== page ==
The content of the form is giving out a sense of FOMO or fear of missing out. A strategy that’s famous to traditional businesses, eCommerce stores, to even content creators. 

Help Scout did it by displaying how many readers have joined their email newsletter. 

If you’re a website visitor, you’d be intrigued on why there are that many subscribers. You’ll be thinking about what kind of content they are sending to their email list. And if you join because of that curiosity, then the content of their opt-in form has done its job.

4. Tapfiliate

Another place where you can insert a link to your opt-in form is on your blog page. 

Notice how Tapfiliate blended it naturally with the page. It’s not too attention-grabbing but it’s also not intrusive. It’s just the perfect balance.


5. Content Marketing Institute

content marketing institute

There’s a lot to see in CMI’s opt-in form but they’ve managed to make it fit naturally on the website’s sidebar. 

The first thing you’ll see is how they utilized the FOMO effect. If you see that there are 218,000 content marketers in their email list, then you might think that you’re missing out.

They also cited the inclusions when people sign up for the list. They’ll be sending daily alerts and a free copy of their exclusive ebook.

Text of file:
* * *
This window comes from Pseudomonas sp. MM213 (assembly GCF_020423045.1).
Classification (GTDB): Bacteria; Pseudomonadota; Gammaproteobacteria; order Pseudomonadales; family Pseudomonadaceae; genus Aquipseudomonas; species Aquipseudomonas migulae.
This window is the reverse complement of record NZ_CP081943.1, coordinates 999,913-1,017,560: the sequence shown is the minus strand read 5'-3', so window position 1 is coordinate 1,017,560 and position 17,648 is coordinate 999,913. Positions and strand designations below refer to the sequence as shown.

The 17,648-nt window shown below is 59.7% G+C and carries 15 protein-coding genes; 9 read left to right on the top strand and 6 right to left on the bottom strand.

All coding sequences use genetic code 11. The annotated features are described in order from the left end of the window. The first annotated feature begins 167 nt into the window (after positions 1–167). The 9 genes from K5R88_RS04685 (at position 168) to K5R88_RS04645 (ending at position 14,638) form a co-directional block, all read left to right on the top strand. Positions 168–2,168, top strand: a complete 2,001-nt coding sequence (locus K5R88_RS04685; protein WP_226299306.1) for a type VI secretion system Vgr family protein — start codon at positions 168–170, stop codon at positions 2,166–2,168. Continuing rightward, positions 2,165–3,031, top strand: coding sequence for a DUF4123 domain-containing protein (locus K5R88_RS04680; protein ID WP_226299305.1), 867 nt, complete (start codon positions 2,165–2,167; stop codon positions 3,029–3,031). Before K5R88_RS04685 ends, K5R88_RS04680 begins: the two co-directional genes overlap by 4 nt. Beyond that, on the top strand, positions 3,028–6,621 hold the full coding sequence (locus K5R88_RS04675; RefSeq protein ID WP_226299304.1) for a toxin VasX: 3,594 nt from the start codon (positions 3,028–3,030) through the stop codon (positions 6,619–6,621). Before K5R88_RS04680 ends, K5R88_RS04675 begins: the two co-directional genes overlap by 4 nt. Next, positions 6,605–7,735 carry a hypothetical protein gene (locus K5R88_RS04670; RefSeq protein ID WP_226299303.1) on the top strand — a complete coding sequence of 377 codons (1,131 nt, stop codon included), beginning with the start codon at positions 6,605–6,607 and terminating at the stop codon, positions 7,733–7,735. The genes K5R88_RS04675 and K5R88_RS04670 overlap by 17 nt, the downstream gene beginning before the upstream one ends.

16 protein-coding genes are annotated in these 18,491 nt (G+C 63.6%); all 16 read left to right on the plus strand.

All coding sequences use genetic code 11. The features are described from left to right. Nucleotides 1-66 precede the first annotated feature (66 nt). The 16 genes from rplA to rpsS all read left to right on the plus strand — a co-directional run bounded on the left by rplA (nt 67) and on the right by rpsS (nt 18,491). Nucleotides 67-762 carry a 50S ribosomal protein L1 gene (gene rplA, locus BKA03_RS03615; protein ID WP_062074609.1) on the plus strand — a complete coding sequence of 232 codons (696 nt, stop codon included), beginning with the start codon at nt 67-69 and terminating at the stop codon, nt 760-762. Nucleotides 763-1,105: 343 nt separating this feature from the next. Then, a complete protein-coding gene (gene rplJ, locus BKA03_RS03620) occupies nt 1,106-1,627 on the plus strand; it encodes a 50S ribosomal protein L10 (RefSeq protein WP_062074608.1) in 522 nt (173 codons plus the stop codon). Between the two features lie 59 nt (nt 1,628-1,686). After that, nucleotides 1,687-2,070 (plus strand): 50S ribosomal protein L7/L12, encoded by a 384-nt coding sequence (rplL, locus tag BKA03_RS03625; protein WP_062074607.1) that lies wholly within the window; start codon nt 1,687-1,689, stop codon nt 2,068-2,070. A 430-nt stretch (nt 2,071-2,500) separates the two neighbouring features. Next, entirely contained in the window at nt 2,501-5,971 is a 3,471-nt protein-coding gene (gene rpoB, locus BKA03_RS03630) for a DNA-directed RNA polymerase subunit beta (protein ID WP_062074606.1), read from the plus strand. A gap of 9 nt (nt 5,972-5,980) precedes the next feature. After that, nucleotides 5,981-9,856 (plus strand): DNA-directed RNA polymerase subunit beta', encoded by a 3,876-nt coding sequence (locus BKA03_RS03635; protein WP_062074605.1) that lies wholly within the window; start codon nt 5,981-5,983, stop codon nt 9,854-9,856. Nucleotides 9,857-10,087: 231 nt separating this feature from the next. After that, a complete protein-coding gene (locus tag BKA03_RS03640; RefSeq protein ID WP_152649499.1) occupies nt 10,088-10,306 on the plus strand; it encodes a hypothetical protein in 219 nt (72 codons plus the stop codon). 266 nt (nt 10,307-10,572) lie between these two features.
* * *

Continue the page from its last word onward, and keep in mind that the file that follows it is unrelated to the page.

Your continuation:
You can also see that they’ve reminded people that they can unsubscribe at any time. Which is information that isn’t displayed by many. Sometimes that simple phrase is enough for people to subscribe to the list.

6. Smart Passive Income

SPI community

SPI really thought of how to present their opt-in form in a different manner from the rest. Rather than initially hooking website visitors with freebies, SPI conveyed a feeling of being part of a community.

By making the banner background a group of people, the visitor feels like they’re joining a community rather than joining for the incentives.

7. Persuasion Nation

Persuation Nation

This placement of the opt-in form by Persuasion Nation also works. It doesn’t disrupt any viewing experience and it isn’t blocking any content. 

This works well because the form is placed where it’s visibly seen and big enough to not be ignored.


With email marketing still being one of the top marketing channels for businesses, it’s important that you grow your email list. 

By using opt-in email marketing, you’re able to make sure that your list is filled with interested people. This makes your business hit those marketing KPIs much easier.

Understand that the examples shown here should just be an inspiration. What worked for them might not work for your audience. 

So doing A/B testing can be beneficial for your business. See what works and what doesn’t. Once you’ve got the data, stick with what converts more.

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Author Bio

Christian Cabaluna is a finance blogger at awesomex™ with 5+ years of first-hand experience. When he is not writing in his favorite coffee shop, Christian spends most of his time reading (mainly about money-related topics), cooking, watching sitcoms, visiting beaches, and catching beautiful sunsets.